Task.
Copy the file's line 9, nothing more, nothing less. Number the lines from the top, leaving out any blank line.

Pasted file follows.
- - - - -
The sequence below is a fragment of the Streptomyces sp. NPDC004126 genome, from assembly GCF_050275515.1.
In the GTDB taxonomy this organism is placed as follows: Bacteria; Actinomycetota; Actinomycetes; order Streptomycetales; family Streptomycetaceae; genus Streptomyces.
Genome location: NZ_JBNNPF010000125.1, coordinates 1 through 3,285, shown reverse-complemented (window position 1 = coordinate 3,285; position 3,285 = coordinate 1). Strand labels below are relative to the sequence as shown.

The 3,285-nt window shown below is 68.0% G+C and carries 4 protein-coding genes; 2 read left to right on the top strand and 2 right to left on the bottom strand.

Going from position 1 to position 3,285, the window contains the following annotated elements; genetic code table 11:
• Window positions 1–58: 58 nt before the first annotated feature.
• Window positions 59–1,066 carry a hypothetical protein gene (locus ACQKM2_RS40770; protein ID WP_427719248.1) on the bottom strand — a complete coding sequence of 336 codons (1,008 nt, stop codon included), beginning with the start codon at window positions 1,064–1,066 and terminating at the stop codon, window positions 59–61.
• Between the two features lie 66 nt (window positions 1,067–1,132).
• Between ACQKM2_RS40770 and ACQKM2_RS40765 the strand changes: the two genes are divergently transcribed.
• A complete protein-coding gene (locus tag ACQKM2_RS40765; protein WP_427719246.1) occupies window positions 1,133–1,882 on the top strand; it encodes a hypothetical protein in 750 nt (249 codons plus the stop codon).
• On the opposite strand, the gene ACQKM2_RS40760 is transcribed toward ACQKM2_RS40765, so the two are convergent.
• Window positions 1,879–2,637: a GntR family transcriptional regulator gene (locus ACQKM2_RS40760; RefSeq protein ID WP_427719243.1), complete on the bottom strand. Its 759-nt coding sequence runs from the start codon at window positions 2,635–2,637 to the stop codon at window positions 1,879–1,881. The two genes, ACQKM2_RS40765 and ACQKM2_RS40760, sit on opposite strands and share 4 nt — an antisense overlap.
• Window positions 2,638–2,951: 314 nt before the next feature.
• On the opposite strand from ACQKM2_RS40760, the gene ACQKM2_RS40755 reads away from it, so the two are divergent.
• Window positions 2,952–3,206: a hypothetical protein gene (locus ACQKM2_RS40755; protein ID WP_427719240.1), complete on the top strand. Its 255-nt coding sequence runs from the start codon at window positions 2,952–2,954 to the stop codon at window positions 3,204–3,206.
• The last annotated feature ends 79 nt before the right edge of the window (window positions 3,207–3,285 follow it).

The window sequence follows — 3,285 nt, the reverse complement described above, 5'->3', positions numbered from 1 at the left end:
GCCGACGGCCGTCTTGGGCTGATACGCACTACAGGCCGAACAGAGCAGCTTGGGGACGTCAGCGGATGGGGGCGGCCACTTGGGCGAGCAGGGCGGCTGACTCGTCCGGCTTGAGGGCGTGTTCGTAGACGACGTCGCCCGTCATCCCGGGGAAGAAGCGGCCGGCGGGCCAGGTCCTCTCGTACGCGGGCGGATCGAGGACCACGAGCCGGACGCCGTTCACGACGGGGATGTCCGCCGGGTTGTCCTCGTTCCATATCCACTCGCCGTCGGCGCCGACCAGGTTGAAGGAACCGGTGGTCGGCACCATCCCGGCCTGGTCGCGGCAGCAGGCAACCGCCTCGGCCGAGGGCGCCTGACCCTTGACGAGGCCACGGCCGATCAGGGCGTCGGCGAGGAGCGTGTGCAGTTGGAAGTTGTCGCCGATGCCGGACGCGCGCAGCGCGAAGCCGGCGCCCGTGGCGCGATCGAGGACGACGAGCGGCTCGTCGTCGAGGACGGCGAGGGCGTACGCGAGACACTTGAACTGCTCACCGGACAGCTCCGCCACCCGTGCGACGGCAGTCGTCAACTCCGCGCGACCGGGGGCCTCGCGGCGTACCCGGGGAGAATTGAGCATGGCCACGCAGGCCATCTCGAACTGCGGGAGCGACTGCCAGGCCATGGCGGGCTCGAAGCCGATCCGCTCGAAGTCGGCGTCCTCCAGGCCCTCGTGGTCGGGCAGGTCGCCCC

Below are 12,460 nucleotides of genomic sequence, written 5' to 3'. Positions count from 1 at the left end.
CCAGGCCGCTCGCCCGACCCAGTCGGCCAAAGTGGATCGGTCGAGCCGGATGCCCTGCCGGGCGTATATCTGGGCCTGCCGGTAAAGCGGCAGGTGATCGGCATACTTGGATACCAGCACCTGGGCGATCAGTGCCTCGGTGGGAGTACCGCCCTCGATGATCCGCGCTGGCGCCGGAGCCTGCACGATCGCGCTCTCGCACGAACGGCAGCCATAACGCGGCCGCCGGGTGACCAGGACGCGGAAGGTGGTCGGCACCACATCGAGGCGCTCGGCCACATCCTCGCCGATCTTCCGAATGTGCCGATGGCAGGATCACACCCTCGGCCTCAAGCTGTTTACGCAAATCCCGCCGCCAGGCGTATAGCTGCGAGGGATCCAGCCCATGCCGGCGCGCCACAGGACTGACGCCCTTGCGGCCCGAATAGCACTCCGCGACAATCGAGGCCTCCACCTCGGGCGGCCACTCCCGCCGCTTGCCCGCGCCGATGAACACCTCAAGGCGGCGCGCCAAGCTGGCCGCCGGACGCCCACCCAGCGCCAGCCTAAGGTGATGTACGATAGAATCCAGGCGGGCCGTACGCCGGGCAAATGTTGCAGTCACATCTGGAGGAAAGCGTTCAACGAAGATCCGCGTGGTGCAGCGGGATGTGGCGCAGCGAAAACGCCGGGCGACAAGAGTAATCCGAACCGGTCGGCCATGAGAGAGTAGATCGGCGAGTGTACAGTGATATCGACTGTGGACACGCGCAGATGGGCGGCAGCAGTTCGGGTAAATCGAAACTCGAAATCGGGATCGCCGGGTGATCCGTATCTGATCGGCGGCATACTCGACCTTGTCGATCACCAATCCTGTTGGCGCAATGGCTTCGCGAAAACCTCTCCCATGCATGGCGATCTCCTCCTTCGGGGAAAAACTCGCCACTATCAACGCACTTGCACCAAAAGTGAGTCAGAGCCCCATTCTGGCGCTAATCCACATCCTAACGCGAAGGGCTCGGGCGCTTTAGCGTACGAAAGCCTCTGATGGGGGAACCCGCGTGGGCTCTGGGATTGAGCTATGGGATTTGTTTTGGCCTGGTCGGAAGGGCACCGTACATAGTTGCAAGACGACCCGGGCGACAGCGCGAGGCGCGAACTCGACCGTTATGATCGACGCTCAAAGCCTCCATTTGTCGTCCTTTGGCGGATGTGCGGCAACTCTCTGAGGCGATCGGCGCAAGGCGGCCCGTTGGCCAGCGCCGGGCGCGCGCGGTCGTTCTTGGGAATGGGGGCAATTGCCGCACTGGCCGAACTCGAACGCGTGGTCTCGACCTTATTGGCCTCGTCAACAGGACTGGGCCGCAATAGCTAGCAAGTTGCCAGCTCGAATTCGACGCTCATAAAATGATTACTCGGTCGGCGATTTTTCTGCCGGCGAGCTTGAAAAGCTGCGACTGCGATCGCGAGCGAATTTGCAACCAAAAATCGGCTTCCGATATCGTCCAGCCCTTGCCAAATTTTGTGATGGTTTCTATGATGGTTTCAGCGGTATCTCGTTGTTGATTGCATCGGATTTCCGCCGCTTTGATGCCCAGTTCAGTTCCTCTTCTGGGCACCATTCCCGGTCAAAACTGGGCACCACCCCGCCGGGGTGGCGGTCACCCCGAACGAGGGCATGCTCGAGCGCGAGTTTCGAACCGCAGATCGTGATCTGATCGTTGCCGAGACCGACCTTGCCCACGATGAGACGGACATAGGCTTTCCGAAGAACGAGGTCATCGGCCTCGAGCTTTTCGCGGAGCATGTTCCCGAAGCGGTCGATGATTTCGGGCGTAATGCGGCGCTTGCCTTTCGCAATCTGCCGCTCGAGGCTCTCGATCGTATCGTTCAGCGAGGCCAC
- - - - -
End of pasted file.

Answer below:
• Between ACQKM2_RS40770 and ACQKM2_RS40765 the strand changes: the two genes are divergently transcribed.